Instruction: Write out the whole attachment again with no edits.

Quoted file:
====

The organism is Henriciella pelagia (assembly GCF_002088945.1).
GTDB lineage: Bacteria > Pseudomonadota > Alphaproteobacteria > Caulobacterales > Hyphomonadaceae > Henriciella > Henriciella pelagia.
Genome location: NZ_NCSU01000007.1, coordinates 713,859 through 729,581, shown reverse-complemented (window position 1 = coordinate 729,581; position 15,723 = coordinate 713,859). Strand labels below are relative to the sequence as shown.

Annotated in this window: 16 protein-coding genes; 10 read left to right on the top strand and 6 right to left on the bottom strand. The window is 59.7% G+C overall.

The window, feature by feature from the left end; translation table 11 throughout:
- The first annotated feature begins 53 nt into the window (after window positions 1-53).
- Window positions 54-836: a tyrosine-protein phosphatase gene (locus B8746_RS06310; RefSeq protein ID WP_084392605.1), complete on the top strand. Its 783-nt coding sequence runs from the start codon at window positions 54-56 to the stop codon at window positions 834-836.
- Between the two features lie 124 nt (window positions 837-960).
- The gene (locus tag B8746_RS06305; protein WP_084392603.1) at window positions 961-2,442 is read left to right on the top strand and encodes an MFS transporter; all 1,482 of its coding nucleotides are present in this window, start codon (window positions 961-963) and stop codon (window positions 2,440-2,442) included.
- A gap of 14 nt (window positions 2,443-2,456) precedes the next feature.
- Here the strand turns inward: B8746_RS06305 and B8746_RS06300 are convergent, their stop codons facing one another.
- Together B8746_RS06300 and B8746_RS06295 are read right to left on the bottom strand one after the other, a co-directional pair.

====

The organism is Henriciella pelagia (assembly GCF_002088945.1).
GTDB lineage: Bacteria > Pseudomonadota > Alphaproteobacteria > Caulobacterales > Hyphomonadaceae > Henriciella > Henriciella pelagia.
Genome location: NZ_NCSU01000007.1, coordinates 713,859 through 729,581, shown reverse-complemented (window position 1 = coordinate 729,581; position 15,723 = coordinate 713,859). Strand labels below are relative to the sequence as shown.

Annotated in this window: 16 protein-coding genes; 10 read left to right on the top strand and 6 right to left on the bottom strand. The window is 59.7% G+C overall.

The window, feature by feature from the left end; translation table 11 throughout:
- The first annotated feature begins 53 nt into the window (after window positions 1-53).
- Window positions 54-836: a tyrosine-protein phosphatase gene (locus B8746_RS06310; RefSeq protein ID WP_084392605.1), complete on the top strand. Its 783-nt coding sequence runs from the start codon at window positions 54-56 to the stop codon at window positions 834-836.
- Between the two features lie 124 nt (window positions 837-960).
- The gene (locus tag B8746_RS06305; protein WP_084392603.1) at window positions 961-2,442 is read left to right on the top strand and encodes an MFS transporter; all 1,482 of its coding nucleotides are present in this window, start codon (window positions 961-963) and stop codon (window positions 2,440-2,442) included.
- A gap of 14 nt (window positions 2,443-2,456) precedes the next feature.
- Here the strand turns inward: B8746_RS06305 and B8746_RS06300 are convergent, their stop codons facing one another.
- Together B8746_RS06300 and B8746_RS06295 are read right to left on the bottom strand one after the other, a co-directional pair.